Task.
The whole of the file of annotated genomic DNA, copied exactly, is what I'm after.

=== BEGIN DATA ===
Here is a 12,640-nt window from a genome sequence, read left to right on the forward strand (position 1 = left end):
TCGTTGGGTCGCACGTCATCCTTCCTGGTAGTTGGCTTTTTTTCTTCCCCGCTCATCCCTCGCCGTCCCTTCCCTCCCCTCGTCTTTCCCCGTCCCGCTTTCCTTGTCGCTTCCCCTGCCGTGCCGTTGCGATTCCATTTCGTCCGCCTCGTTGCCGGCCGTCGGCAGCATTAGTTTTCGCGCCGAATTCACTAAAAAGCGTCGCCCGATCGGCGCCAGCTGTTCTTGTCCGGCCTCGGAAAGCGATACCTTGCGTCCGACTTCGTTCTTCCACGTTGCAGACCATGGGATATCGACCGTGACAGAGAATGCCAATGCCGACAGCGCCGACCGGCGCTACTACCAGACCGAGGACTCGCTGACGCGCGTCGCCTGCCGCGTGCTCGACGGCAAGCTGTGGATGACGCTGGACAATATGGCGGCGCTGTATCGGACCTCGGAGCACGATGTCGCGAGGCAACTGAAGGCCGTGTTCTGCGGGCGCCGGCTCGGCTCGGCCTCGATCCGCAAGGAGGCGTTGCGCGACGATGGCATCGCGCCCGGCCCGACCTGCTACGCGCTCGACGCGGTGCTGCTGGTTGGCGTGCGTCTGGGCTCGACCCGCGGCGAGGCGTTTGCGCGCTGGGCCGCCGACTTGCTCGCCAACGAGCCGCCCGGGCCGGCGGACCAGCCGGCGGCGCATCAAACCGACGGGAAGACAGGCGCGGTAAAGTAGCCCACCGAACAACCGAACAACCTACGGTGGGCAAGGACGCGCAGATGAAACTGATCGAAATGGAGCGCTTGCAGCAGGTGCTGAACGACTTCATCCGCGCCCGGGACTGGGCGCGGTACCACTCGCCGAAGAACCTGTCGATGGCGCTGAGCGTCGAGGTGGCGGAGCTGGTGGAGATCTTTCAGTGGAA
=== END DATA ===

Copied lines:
Here is a 12,640-nt window from a genome sequence, read left to right on the forward strand (position 1 = left end):
TCGTTGGGTCGCACGTCATCCTTCCTGGTAGTTGGCTTTTTTTCTTCCCCGCTCATCCCTCGCCGTCCCTTCCCTCCCCTCGTCTTTCCCCGTCCCGCTTTCCTTGTCGCTTCCCCTGCCGTGCCGTTGCGATTCCATTTCGTCCGCCTCGTTGCCGGCCGTCGGCAGCATTAGTTTTCGCGCCGAATTCACTAAAAAGCGTCGCCCGATCGGCGCCAGCTGTTCTTGTCCGGCCTCGGAAAGCGATACCTTGCGTCCGACTTCGTTCTTCCACGTTGCAGACCATGGGATATCGACCGTGACAGAGAATGCCAATGCCGACAGCGCCGACCGGCGCTACTACCAGACCGAGGACTCGCTGACGCGCGTCGCCTGCCGCGTGCTCGACGGCAAGCTGTGGATGACGCTGGACAATATGGCGGCGCTGTATCGGACCTCGGAGCACGATGTCGCGAGGCAACTGAAGGCCGTGTTCTGCGGGCGCCGGCTCGGCTCGGCCTCGATCCGCAAGGAGGCGTTGCGCGACGATGGCATCGCGCCCGGCCCGACCTGCTACGCGCTCGACGCGGTGCTGCTGGTTGGCGTGCGTCTGGGCTCGACCCGCGGCGAGGCGTTTGCGCGCTGGGCCGCCGACTTGCTCGCCAACGAGCCGCCCGGGCCGGCGGACCAGCCGGCGGCGCATCAAACCGACGGGAAGACAGGCGCGGTAAAGTAGCCCACCGAACAACCGAACAACCTACGGTGGGCAAGGACGCGCAGATGAAACTGATCGAAATGGAGCGCTTGCAGCAGGTGCTGAACGACTTCATCCGCGCCCGGGACTGGGCGCGGTACCACTCGCCGAAGAACCTGTCGATGGCGCTGAGCGTCGAGGTGGCGGAGCTGGTGGAGATCTTTCAGTGGAA